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I would like to prevent spam messages sent from my computer by programs/scripts uploaded by anyone.

The only legitimate use case is to connect to postfix through the submission port, and after authentication, submit the email. Postfix will then connect to other mail servers and send it.

I am thinking to use iptables to allow outgoing connections to *:SMTP port if the program trying to open this connection is postfix, and drop any other connection attempts.

I have two questions:

1) How can I identify in iptables, that it is the postfix program that tries to open the connection?

2) How can I prevent a script to invoke sendmail and just give it the message without authentication? Probably this is not that easy, as maybe there are programs, like cron, which try to send email to root@localhost, using sendmail. This should still work.

The system runs Debian stable

  • have your SMTP agent only listen on the loopback address; then no external mail sources will even be talked to, much less have their messages accepted for delivery. – DopeGhoti Dec 6 '16 at 17:08
  • Probably I was not clear. I am talking about outgoing email, not incoming. I need to accept incoming email, that is not a problem. I do not want local processes to be able to send email directly, without using my postfix, and I don't want local processes to be able to send email through postfix without authentication. – G Bagoy Dec 6 '16 at 20:19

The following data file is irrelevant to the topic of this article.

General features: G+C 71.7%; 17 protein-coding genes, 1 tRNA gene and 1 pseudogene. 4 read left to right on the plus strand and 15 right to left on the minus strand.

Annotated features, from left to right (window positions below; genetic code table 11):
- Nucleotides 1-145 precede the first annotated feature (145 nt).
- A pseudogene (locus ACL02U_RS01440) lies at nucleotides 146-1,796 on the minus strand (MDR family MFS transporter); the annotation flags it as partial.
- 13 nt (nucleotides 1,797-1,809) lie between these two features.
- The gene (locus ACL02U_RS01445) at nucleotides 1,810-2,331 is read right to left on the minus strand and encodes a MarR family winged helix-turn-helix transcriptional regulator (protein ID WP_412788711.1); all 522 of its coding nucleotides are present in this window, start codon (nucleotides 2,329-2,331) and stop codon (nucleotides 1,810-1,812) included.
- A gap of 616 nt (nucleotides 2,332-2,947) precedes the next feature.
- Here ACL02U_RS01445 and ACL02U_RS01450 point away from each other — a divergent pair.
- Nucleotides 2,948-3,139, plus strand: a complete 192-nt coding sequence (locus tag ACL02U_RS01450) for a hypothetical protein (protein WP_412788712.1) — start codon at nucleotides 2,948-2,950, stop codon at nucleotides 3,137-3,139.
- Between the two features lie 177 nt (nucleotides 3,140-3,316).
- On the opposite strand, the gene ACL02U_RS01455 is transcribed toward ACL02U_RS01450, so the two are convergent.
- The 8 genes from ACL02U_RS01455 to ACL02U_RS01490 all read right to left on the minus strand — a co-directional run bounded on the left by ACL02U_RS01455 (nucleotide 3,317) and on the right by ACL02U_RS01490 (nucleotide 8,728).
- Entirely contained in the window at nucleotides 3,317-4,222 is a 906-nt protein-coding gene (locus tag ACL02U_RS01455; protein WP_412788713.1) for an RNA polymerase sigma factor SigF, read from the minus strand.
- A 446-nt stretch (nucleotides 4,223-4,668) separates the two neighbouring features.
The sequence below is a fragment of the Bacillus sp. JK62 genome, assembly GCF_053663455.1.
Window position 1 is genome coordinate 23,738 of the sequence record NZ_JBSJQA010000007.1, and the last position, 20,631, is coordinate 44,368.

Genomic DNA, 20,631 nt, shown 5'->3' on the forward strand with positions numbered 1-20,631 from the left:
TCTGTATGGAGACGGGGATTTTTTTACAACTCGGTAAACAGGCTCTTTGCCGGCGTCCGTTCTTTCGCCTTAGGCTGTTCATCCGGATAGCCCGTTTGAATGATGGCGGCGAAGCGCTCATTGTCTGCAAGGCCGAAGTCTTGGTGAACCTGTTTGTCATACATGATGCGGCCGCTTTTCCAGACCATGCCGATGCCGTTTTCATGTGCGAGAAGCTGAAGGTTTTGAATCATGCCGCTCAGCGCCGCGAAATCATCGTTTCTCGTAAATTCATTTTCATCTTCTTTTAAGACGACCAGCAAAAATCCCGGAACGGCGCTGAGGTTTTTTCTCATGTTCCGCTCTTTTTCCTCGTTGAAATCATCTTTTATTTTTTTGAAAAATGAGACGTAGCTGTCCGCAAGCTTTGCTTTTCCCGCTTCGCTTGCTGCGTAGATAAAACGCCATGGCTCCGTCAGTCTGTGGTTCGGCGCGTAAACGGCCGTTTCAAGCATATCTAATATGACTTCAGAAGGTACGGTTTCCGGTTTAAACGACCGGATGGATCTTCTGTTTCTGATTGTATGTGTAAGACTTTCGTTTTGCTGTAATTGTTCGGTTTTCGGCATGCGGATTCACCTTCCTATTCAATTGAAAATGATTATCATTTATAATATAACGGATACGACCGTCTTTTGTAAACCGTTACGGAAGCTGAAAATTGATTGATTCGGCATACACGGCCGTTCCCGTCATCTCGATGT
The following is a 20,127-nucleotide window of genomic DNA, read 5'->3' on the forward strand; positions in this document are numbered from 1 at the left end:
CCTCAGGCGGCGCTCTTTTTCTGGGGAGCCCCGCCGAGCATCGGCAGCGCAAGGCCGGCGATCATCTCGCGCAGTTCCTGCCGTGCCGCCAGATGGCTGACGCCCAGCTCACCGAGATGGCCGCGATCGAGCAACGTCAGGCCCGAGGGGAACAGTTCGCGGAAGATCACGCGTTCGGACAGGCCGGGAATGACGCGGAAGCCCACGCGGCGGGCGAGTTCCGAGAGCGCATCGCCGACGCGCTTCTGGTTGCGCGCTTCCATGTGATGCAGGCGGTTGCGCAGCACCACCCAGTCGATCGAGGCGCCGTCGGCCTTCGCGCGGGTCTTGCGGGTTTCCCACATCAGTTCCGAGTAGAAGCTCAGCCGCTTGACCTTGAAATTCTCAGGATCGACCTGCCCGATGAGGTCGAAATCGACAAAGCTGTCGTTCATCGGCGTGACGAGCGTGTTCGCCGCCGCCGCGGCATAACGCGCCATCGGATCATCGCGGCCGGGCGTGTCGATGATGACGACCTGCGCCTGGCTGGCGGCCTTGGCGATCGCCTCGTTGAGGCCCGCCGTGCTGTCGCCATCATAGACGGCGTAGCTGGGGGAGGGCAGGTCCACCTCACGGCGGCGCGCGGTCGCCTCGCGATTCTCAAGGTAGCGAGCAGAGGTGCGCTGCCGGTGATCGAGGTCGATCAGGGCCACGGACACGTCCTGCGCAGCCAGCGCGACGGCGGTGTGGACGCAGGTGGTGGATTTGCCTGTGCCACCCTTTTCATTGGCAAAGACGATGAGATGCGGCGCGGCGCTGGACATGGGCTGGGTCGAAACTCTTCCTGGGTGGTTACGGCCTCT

• In that case, you probably need to enable SMTP authentication in your mail transfer agent, and refuse to deliver anything not thusly authenticated. – DopeGhoti Dec 6 '16 at 20:32
  • Would network namespaces help? You could have a namespace for just this one program and no other program could use your interface then. – phk Dec 7 '16 at 12:44
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(1) The easiest way to identify Postfix is probably the iptables --owner --uid-owner postfix match, to specify Postfix's user. You could also run Postfix in its own network namespace or cgroup, similar to the solutions in Block network access of a process? (and only allow that namespace or cgroup to originate SMTP traffic).

(2) A script runnning sendmail already has authentication: it's running as a user on your system. There are indeed a bunch of things that make use of this interface. Cron is one, but so do a bunch of random scripts—pretty much everything on the system that sends email uses it. Even installed MUAs (mutt, etc.) will often default to using it.

You can presumably lock it down to only certain users, either using filesystem permissions (make it only executable to a given group, or particular users using ACLs) or probably Postfix config (though I personally use Exim, so not sure how).

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